Measure type: Target hardening
Target hardening is the measure of strengthening the security by increasing the required effort to commit crimes to or at an object.
- 1 Description
- 2 Examples
- 3 Effectiveness
- 4 Considerations
- 5 Footnotes and references
Target hardening involves all measures that make committing a crime more difficult and reduce the opportunities for criminals to achieve their goal. Dependent on the type of crime the realisation of this measure can take various forms, ranging from teaching self-defence to potential victims of assault to bomb-proofing buildings against terrorists. In general the aim of target hardening is not to make objects completely resistant to attack, but to increase the risk of an attack to a level where the risk outweighs the gain of the crime as perceived by the offender. For example, by increasing the time it takes to overcome the measures.
Examples of target hardening can be categorised by the type of attack they oppose:
Against forced entry
- Toughened glass (acrylic, polycarbon, etc.)
- Latticework or screens to cover windows
- Deadbolt and vertical-bolt locks and door anchor hinges with non-removable pins
- Metal door/window shutters
- Tamper-proof screws in fittings
- Bollards and indirect routes against ramming
- Vertical metal or small-mesh (unclimbable) fencing
- Steeply angled roofs with parapets and ridges
- Concrete or steel picnic tables, benches, bleachers
- Trash receptacles bolted to concrete bases
- Hardened rubber or plastic swing seats
- Fire-retardant paint
- High-impact plastic or steel fixtures
- Rough-play-tolerant adventure playgrounds
- Slash-proof and steel-framed seats
- Graffiti repellent spray on graffiti prone objects
- Tamper-proof sign hardware and fasteners
- Stand-off zones where no unauthorized access is possible
- Increasing bomb resistance for vulnerable (parts of) objects
- Locating vulnerable structures behind other, bomb-resistant or sacrificial structures
Against toxins and air-borne agents
- Closable air vents
- Filter systems
- Unreachable air intakes
- Alternative air intakes
- Emergency forced air circulation
- Separating traffic flows of for instance pedestrians and motor cycles to prevent snatch theft
Against all of the above
- Early warning (alarms, emergency button) of action force or action force present
- Quick response of action force (by for instance optimizing access from police station to area)
This measure can be effective to a range of security issues. These are:
|Financial gain||Boredom or compulsive behaviour||Impulse||Conflict in beliefs|
|Burglary||Physical assault||Destruction by riots||Mass killing|
|Ram-raiding||Sexual assault||Destruction of property by fanatics|
The realisation form of a measure should conform to the targeted public, threat level and surroundings: stand-off zones will be inappropriate in a shopping area and only deadbolted doors and windows are inappropriate for high-risk objects.
Urban planning considerations
Generally mechanisms for target hardening affect the scale of buildings and developments, as well as the micro-detailing of facades and streetscape furniture.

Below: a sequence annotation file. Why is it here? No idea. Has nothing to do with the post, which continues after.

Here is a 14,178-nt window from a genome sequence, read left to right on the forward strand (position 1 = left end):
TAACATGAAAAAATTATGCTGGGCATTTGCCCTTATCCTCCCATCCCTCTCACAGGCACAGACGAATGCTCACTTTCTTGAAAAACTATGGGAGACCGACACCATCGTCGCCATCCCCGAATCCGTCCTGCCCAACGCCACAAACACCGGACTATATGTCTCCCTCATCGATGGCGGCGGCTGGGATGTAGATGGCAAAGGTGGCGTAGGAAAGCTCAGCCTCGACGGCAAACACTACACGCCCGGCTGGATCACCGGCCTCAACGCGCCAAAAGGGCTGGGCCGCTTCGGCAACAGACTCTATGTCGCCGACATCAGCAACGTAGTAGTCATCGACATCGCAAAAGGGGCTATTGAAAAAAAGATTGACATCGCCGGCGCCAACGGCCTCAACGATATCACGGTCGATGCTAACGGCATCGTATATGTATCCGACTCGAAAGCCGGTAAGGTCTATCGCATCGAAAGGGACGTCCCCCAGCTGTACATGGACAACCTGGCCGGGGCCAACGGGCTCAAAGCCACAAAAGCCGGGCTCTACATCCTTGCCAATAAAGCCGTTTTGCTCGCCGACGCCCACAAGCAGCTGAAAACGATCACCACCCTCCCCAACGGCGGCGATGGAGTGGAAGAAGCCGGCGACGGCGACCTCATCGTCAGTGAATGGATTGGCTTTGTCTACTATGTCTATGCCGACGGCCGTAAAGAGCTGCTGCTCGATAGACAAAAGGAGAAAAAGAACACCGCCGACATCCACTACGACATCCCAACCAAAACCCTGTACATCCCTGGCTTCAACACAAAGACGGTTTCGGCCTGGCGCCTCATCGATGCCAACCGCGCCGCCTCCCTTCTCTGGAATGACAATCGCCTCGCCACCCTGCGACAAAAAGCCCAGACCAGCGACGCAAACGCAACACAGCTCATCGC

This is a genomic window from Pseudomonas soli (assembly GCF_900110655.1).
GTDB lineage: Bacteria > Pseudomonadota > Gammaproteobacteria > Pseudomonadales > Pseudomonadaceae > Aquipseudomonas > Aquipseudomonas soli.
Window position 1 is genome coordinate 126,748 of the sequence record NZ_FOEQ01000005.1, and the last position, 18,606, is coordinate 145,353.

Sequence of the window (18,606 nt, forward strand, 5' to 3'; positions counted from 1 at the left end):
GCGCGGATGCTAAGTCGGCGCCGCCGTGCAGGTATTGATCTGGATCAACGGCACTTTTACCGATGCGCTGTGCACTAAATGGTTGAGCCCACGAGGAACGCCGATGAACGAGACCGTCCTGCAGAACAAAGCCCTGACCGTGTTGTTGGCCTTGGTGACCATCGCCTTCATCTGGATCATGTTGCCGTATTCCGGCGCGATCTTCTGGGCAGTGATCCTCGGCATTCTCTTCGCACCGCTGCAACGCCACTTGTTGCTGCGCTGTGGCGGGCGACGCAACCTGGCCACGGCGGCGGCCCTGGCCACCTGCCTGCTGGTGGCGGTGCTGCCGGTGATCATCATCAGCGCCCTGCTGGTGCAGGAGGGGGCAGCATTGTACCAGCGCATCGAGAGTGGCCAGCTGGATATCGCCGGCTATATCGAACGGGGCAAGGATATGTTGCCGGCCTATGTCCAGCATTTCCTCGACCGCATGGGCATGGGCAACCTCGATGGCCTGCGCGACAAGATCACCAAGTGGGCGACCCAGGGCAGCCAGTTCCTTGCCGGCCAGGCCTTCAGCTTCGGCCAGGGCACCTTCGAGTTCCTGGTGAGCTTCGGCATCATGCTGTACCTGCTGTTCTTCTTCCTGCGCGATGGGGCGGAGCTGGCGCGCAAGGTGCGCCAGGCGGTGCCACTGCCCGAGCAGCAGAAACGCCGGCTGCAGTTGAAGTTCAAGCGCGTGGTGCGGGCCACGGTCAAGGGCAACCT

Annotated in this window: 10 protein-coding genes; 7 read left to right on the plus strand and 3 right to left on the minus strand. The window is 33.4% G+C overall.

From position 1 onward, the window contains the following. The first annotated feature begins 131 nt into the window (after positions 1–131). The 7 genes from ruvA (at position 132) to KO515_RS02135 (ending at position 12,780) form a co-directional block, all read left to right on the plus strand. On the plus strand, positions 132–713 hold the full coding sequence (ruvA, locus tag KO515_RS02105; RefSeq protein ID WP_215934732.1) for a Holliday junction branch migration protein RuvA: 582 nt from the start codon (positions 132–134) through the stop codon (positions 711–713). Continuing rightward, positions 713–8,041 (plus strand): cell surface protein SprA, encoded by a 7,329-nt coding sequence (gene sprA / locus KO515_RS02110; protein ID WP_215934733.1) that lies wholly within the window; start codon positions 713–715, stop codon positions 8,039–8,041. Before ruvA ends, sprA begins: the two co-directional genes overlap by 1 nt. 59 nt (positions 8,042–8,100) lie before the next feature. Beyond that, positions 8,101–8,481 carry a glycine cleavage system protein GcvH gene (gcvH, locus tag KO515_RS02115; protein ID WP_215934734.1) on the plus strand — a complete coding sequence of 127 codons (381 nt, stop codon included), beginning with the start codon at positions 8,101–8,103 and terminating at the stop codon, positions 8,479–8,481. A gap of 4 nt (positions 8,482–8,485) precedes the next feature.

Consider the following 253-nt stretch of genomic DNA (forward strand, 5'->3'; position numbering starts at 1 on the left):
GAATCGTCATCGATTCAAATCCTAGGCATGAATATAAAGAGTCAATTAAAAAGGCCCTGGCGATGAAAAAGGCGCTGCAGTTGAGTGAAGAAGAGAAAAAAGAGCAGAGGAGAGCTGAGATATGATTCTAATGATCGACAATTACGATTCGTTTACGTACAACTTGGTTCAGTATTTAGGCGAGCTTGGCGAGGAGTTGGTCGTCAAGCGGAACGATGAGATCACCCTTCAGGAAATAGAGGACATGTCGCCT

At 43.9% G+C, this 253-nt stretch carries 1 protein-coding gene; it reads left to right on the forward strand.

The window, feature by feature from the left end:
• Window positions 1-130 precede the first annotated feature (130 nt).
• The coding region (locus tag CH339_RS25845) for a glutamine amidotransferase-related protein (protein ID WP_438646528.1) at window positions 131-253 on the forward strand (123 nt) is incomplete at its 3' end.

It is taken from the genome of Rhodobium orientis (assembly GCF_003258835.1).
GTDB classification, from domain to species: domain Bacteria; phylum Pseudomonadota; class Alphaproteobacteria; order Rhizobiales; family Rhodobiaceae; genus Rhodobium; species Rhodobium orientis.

Urban planning techniques, such as land use analysis, can identify if vulnerabilities are present, and whether target hardening is an appropriate measure to consider in reducing the opportunity for criminal activity to occur. If taken into account during the development process, urban planning considerations can aid in the application of target hardening measures that compliment development goals instead of harming them. An example of this could be where the detailing design measures applied to hardening shop frontages are changed to replace external roller shutters (negative connotations and attractors of crime) with equally practical, yet more aesthetic options, such as strengthened security glass frontages, that engender a better atmosphere.
Target hardening measures aimed to improve security can have both positive and negative impacts on safety:
- Removing a door can harden a building against unauthorised entry, but can also reduce evacuation speed in case of emergencies such as fire
- Replacing normal glass by toughened glass increases resilience both against security threats such as burglars, and safety threats such as tornadoes.
It is important to consider that design features of target hardening influence citizens’ perception of being at risk. Excessive use of target hardening tactics, moreover, can create a 'fortress mentality' and imagery whereby residents withdraw behind physical barriers and the self-policing capacity of the built environment is damaged and has a negative influence on social resilience.
Some researchers have introduced a threefold grouping of physical features; prospect (for the user), refuge (for the potential offender) and escape (for the user and potential offender). For instance, research confirms that fear of crime is higher in locations that offer good refuge for the potential offender but low prospect and escape for the user. For social security, therefore, it is important that urban object are designed with clear lines of sight. For instance, for pedestrian and bicycle tunnels it is important to have, clear lines of sight, sufficient light, and decoration. This reduces the fear that a potential offender could be hiding somewhere. Pedestrian tunnels could be coupled to art projects, which make the environment a lot friendlier. This may reduce the feeling of insecurity.
The prospects for target hardening are not only physical in nature, also conduct and behavior are important in this context. This ranges from not leaving doors open, make sure that valuables are not visible from the outside, to not announcing that you are on vacation through social media such as Facebook and Twitter, your answering machine, voice mail or e-mail wizard.